Our Long History and Tradition…
The Order dates back to 1877, when the first local Guild of St. Vincent was formed at St. Clement’s Church in Philadelphia (on the left), where the acolytes joined together in prayer, study, and training as a part of their service at God’s altar.
The Order was officially founded on the Feast of Vincent of Saragossa (22 January), 1915 at the Church of the Advent, Boston to serve Anglicans/Episcopalians in all of the North American countries. There, the Purpose, Objects, and Rule of Life were adopted by the Council of Governors consisting of clergy and laity with an advising Bishop.
he Order of St. Vincent’s 1915 original logo is on the right. – John 12:32 (and I, when I am lifted up from the earth, will draw all men to myself.) is found on the bottom part of the logo.
In 1939, the O.S.V. affiliated with the Scottish and British acolyte guilds. This affiliation brought acolytes throughout the Anglican Communion into fellowship with and prayer for one another. In 1970, the Order opened membership to girls and women, and to all lay ministers involved in sacred service in 1979. The Governors voted in 1984 to continue affiliation with the newly formed “continuing” Anglican bodies and to, by word and example, call all Catholic Communions to visible and comprehensive unity. We are now truly a trans-Catholic order.
There are parish Chapters in almost every state in the U. S. and around the world. New Chapters are forming every month. The Order should not be considered an organization just for children… on the contrary, the OSV embraces all ages and crosses generations. Passing down liturgical knowledge and our rich traditional heritage is our joy through teaching, guidance, inspiration, and example. The OSV produces educational tracts and manuals to help make this possible. We also foster fellowship by promoting activities among members outside the sanctuary, some educational and others for sheer enjoyment and recreation. Many OSV Chapters have become the beginnings of parish youth groups (EYC) which often lead to social service in the church and the community.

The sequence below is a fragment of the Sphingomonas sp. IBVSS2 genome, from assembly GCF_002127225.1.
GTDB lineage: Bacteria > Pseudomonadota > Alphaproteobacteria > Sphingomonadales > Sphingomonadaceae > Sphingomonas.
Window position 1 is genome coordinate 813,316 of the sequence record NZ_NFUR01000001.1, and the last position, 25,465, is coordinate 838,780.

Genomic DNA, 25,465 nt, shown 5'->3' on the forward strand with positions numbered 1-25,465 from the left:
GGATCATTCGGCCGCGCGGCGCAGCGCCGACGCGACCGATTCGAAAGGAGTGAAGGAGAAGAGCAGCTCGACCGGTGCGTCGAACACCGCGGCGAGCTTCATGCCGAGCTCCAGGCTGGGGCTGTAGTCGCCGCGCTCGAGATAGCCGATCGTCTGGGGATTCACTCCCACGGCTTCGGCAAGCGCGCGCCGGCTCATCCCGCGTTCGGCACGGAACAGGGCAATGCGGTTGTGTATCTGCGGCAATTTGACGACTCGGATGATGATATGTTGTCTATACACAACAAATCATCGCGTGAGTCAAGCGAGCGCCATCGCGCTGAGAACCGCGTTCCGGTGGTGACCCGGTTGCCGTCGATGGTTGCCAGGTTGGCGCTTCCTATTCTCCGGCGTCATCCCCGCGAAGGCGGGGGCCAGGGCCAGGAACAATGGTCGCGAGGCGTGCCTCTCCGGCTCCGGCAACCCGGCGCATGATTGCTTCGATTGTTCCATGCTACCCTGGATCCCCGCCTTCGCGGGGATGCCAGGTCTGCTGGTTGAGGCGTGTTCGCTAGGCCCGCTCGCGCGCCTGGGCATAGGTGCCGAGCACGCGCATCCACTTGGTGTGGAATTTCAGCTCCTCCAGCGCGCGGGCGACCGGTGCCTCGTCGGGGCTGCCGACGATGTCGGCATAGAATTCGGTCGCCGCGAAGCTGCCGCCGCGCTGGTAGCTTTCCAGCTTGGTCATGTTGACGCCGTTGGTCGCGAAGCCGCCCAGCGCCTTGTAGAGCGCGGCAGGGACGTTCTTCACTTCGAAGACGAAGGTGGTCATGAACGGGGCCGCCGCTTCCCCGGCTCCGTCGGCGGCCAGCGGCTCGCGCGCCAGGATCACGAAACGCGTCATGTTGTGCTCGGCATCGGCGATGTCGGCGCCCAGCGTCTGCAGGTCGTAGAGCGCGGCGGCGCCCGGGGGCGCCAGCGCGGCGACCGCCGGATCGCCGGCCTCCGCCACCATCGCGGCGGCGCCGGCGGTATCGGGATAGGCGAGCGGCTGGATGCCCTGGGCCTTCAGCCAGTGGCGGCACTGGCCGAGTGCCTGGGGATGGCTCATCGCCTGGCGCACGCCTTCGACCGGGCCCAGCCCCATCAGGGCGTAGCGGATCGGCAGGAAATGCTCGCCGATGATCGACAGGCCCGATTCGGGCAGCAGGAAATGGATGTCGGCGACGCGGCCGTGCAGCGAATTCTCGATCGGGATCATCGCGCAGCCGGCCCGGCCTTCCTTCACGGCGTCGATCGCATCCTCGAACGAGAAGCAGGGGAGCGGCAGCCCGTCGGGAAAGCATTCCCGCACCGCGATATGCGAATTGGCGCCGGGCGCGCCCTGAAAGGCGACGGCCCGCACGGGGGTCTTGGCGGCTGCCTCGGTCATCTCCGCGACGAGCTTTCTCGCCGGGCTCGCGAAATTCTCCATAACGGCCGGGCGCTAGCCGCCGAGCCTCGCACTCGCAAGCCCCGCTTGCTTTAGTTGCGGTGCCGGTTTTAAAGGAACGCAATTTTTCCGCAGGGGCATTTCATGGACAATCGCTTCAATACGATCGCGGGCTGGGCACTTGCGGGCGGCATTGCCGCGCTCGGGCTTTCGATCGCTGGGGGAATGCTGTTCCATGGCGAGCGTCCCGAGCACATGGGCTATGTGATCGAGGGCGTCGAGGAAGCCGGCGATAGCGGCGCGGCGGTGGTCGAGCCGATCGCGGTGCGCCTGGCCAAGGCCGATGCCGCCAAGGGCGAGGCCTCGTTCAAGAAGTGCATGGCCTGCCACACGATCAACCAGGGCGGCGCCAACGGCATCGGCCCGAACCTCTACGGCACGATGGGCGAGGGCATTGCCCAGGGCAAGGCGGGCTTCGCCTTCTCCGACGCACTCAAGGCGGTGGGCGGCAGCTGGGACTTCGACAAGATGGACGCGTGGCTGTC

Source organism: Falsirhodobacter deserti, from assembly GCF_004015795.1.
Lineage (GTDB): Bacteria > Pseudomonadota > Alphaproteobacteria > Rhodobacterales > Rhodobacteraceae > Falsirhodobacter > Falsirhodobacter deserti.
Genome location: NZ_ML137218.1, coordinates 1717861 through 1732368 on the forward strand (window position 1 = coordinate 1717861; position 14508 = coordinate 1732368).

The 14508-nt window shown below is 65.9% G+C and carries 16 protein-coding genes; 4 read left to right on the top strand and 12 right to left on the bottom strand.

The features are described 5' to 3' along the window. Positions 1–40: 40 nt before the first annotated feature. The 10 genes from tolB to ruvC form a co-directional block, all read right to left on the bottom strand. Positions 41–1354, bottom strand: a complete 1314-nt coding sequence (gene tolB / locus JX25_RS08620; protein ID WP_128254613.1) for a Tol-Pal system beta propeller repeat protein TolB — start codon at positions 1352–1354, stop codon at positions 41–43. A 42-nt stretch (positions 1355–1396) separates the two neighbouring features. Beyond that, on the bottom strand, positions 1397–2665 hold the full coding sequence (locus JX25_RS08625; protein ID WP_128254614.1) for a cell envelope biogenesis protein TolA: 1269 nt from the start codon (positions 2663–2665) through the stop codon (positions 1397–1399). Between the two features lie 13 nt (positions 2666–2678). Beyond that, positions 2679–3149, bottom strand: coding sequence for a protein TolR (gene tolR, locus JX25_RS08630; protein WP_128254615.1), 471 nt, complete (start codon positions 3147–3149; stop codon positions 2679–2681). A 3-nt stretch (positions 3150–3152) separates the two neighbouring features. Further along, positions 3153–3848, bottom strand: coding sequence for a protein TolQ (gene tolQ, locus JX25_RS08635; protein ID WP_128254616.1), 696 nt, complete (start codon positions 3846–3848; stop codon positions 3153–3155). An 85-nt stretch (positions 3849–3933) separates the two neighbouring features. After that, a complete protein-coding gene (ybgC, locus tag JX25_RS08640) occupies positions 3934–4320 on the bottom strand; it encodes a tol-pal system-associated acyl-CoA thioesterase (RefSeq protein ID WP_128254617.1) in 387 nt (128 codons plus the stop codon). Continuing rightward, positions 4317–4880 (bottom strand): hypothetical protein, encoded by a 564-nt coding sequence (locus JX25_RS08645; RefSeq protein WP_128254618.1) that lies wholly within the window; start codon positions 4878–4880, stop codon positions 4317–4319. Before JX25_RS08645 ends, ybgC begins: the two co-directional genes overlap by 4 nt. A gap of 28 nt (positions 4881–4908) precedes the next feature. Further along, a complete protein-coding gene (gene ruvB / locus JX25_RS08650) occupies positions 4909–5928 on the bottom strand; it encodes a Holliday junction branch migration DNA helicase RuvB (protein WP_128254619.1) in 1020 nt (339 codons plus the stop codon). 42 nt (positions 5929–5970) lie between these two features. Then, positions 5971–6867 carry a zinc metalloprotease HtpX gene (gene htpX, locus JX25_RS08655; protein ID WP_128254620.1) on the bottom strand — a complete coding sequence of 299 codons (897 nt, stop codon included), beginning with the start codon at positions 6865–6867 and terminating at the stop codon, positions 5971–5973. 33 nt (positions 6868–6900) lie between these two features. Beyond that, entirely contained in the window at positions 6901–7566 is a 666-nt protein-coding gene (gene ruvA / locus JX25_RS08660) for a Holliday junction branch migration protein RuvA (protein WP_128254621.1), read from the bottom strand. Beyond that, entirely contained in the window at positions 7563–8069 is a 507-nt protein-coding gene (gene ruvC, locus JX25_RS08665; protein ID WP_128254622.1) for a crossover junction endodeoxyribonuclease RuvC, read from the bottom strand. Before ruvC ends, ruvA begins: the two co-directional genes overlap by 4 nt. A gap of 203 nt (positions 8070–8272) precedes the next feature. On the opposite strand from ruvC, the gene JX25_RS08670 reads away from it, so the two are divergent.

The OSV teaches the concept of a “stairway of lay ministry” which can begin as early as ten years old and extends throughout our lives. Children can start as candle or boat bearers with simple sanctuary duties, and as they learn and mature, grow into more complicated and responsible roles such as sacristans, readers, chalice bearers, trainers, teachers, or other important positions. Involvement in church liturgies and activities need not end with high-school graduation.
Saint Vincent of Saragossa
Deacon and Martyr
St. Vincent, a Deacon of the Spanish Church, was born at Saragossa, and martyred at Valencia, 303 A.D. during the Diocletian persecution, the tenth and last, at about the same time that St. Alban, the first martyr of the British Church, suffered in England. Renowned as a preacher, glorified by the severity of his sufferings, and praised for the fortitude with which he bore them, he is especially remembered for his humility, in that, as a Deacon, the lowest order of the ordained ministry, he served his bishop faithfully.
In art, he is young, mild and handsome: is vested as a Deacon in traditional dalmatic, bearing a palm branch (of victory) and a smoking thurible. The instrument of his torture is a grid-iron on which his salt-besprinkled body was burned, and broken pottery over which his body was dragged. Usually near him is perched a crow or raven, symbolic of the restlessness of the saints in the world.
His relics are at Valencia Spain. St. Vincent’s feast day is January 22nd